According to CyberMDX, medical devices pose a serious threat to healthcare organizations (HCOs) and are twice as likely as general network devices to be vulnerable to Bluekeep.
The 2020 Healthcare Security Vision Report found that thirty percent of US healthcare organizations have experienced a cyber-attack over the last 12 months. These breaches reportedly cost an average of $6.45 million - a figure sixty-five percent higher than that of the cross-industry average. This is the ninth year in a row that HCOs suffer the highest cost of a breach.
Connected devices are a growing source of risk for these organizations as many are left unpatched and unmanaged. Eleven percent of organizations reportedly do not implement patches or software updates and nine percent only apply patches and updates after an attack. Additionally, the report found that a typical hospital will have patched only forty percent or fewer vulnerable devices over four months after a bug is disclosed.
The report found that 55% of imaging devices run unpatched or outdated versions of Windows, leaving them vulnerable to Bluekeep. Bluekeep is an RCE flaw found in Windows Remote Desktop Services (RDS) that allows an attacker to take control of a machine to spread malware or launch data-stealing attacks. It affects Windows XP to Windows 7 as well as Server 2003 and Server 2008 R2 computers. Bluekeep spreads without user interaction in a way that's similar to the EternalBlue exploit that allowed WannaCry to wreak havoc at the NHS.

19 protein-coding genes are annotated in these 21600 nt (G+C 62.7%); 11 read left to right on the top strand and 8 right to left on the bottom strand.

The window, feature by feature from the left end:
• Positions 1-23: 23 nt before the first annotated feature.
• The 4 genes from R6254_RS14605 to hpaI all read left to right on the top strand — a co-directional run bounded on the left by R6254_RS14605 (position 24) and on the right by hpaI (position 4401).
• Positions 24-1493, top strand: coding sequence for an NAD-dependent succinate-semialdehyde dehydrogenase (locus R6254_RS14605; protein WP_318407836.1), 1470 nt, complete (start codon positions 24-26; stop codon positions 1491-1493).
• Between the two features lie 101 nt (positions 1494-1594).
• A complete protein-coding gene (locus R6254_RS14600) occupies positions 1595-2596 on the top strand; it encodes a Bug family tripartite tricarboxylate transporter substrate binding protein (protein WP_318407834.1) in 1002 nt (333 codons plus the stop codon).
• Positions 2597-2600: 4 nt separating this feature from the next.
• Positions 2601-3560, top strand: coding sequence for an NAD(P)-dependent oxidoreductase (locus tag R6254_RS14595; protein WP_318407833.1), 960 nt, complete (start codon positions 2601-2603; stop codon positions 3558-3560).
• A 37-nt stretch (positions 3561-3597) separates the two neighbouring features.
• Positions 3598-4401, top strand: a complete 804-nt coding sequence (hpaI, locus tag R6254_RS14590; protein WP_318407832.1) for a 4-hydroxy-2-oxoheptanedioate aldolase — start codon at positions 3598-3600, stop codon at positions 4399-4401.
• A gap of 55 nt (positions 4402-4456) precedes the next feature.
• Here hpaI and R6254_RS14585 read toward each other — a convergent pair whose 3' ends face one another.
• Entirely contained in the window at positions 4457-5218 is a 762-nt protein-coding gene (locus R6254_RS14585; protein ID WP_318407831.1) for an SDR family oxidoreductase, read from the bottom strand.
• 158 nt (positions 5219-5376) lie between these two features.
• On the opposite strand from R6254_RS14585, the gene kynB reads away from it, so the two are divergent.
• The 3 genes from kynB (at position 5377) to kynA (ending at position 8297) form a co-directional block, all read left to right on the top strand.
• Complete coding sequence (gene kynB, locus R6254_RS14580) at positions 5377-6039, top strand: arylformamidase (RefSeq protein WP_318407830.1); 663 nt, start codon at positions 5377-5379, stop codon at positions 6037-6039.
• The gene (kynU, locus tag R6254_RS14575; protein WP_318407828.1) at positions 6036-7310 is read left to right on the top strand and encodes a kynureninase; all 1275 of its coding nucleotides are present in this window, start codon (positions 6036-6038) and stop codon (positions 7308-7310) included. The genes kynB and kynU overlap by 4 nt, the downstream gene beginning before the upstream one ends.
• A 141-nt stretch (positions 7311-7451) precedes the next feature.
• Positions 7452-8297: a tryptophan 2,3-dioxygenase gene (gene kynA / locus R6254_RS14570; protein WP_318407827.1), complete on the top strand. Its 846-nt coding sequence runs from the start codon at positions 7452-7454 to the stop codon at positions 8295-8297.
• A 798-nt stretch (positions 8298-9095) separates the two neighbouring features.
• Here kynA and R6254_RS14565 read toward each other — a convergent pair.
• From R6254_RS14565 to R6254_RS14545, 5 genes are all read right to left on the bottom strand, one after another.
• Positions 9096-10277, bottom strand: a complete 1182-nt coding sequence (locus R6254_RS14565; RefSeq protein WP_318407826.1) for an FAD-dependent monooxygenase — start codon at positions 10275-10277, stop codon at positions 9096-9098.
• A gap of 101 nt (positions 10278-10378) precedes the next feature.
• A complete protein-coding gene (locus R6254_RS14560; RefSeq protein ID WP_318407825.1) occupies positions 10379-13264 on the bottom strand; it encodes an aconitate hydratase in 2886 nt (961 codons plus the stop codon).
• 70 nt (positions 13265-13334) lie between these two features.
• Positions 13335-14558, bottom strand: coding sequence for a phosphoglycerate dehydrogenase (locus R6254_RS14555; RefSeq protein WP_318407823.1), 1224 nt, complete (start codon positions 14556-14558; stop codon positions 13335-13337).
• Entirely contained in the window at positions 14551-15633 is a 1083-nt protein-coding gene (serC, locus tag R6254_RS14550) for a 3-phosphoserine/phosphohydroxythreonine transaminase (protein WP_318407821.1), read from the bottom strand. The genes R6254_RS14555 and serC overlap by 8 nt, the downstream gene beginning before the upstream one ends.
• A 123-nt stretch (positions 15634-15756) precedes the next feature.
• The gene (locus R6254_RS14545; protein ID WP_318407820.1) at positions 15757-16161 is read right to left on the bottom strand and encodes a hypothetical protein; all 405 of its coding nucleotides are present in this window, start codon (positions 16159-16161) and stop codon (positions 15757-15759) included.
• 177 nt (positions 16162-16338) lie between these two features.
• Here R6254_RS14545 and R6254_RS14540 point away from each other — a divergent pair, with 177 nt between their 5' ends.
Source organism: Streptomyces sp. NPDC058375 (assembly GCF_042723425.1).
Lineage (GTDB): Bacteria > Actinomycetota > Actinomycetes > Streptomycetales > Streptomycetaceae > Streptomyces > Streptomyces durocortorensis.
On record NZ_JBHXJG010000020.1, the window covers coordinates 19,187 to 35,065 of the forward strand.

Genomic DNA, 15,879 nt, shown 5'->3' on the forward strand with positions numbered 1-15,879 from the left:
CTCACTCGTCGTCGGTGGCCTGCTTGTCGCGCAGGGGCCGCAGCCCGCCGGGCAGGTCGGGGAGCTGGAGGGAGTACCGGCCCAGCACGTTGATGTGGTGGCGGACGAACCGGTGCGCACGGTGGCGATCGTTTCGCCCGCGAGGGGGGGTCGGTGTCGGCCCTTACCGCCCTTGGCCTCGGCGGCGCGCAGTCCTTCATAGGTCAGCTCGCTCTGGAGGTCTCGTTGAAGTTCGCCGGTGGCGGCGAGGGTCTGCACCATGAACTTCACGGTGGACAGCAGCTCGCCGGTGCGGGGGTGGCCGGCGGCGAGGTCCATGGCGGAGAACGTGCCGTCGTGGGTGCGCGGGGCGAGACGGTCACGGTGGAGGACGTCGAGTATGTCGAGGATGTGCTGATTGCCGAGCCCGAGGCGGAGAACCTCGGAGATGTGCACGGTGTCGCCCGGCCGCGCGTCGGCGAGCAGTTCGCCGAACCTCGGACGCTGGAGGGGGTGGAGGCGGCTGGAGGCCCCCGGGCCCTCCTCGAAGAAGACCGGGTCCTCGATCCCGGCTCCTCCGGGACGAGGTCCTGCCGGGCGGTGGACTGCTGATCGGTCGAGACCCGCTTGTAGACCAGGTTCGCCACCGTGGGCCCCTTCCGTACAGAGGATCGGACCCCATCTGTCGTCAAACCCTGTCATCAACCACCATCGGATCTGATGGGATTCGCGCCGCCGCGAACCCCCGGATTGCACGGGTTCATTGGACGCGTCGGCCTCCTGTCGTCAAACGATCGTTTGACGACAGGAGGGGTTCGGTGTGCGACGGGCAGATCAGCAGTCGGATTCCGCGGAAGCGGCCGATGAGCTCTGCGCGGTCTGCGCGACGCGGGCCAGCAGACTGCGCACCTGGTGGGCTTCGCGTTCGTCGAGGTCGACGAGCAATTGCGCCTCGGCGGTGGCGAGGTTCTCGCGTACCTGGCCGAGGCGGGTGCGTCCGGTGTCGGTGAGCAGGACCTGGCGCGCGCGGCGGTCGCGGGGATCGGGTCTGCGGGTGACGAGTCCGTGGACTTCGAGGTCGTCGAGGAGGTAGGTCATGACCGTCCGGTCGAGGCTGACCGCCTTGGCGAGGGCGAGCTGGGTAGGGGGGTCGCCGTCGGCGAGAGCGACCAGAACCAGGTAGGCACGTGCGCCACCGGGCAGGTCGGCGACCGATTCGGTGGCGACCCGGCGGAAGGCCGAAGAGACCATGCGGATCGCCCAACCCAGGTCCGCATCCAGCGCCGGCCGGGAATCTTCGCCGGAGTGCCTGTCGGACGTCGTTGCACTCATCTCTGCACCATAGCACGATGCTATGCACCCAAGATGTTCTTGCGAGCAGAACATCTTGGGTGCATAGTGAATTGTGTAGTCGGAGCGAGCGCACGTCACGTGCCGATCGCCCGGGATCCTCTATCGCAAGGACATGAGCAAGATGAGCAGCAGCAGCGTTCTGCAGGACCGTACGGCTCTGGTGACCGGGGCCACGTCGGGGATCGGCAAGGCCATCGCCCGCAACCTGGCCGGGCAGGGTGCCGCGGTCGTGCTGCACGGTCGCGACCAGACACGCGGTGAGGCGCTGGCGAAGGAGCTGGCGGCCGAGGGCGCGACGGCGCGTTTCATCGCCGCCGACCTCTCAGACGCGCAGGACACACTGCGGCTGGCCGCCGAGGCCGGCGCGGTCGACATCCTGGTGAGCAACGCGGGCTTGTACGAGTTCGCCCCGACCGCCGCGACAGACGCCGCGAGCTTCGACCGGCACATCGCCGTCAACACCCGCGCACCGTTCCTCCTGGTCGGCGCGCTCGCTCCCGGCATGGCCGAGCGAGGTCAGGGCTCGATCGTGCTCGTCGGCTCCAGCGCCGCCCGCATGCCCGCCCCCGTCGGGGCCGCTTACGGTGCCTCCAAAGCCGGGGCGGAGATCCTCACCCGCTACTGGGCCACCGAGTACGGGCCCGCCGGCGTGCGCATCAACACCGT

Shockingly, the report found that over twenty-five percent of HCOs do not possess a full inventory of connected devices, while 13% claim theirs is unreliable. Even worse, a third of organizations reportedly do not identify, profile or continuously monitor medical devices, while twenty-one percent do this manually, something that's not sustainable given the massive amount of endpoints. Given this information, it should come as no surprise that the average hospital has lost track of thirty percent of its devices.
Things get even more uncomfortable when you learn that at least ten hospitals had to turn away patients last year due to ransomware attacks. Three of those hospitals were US-based, while the remaining seven were in Australia. This threat is projected to only get worse moving forward, posing a fundamental threat to patient safety.
If you're a hospital executive, these stats should have you very concerned. Hospitals are not doing nearly enough to defend against these threats and to protect against these attacks HCOs will need to continuously review configuration practices, implement network segmentation, vulnerability monitoring, patching and upgrading, as well as access controls.